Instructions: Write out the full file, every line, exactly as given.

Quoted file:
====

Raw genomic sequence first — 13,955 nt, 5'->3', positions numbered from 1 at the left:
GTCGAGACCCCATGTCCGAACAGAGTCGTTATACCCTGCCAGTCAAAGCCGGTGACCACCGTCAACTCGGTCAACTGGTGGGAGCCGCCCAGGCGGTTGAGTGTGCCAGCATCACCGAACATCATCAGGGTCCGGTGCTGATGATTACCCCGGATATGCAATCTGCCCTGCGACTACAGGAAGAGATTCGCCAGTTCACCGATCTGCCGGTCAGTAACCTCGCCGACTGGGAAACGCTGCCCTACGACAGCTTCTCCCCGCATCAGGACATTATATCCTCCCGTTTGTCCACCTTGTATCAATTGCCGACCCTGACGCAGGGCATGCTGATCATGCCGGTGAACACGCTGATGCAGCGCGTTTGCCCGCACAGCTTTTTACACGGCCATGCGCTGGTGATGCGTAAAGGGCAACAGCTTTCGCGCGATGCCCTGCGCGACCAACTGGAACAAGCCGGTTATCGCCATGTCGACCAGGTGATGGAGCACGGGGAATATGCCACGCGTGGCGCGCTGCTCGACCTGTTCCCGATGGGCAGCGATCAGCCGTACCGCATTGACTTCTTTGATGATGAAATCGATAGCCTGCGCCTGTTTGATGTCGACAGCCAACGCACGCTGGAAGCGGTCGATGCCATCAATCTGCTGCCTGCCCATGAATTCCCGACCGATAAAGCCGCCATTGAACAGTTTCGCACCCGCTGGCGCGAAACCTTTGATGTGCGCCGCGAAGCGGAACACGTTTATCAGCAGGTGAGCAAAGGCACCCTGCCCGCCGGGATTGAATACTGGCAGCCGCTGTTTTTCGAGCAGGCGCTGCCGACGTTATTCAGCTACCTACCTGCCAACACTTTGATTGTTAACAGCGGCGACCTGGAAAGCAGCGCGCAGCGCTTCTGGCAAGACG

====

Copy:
Raw genomic sequence first — 13,955 nt, 5'->3', positions numbered from 1 at the left:
GTCGAGACCCCATGTCCGAACAGAGTCGTTATACCCTGCCAGTCAAAGCCGGTGACCACCGTCAACTCGGTCAACTGGTGGGAGCCGCCCAGGCGGTTGAGTGTGCCAGCATCACCGAACATCATCAGGGTCCGGTGCTGATGATTACCCCGGATATGCAATCTGCCCTGCGACTACAGGAAGAGATTCGCCAGTTCACCGATCTGCCGGTCAGTAACCTCGCCGACTGGGAAACGCTGCCCTACGACAGCTTCTCCCCGCATCAGGACATTATATCCTCCCGTTTGTCCACCTTGTATCAATTGCCGACCCTGACGCAGGGCATGCTGATCATGCCGGTGAACACGCTGATGCAGCGCGTTTGCCCGCACAGCTTTTTACACGGCCATGCGCTGGTGATGCGTAAAGGGCAACAGCTTTCGCGCGATGCCCTGCGCGACCAACTGGAACAAGCCGGTTATCGCCATGTCGACCAGGTGATGGAGCACGGGGAATATGCCACGCGTGGCGCGCTGCTCGACCTGTTCCCGATGGGCAGCGATCAGCCGTACCGCATTGACTTCTTTGATGATGAAATCGATAGCCTGCGCCTGTTTGATGTCGACAGCCAACGCACGCTGGAAGCGGTCGATGCCATCAATCTGCTGCCTGCCCATGAATTCCCGACCGATAAAGCCGCCATTGAACAGTTTCGCACCCGCTGGCGCGAAACCTTTGATGTGCGCCGCGAAGCGGAACACGTTTATCAGCAGGTGAGCAAAGGCACCCTGCCCGCCGGGATTGAATACTGGCAGCCGCTGTTTTTCGAGCAGGCGCTGCCGACGTTATTCAGCTACCTACCTGCCAACACTTTGATTGTTAACAGCGGCGACCTGGAAAGCAGCGCGCAGCGCTTCTGGCAAGACG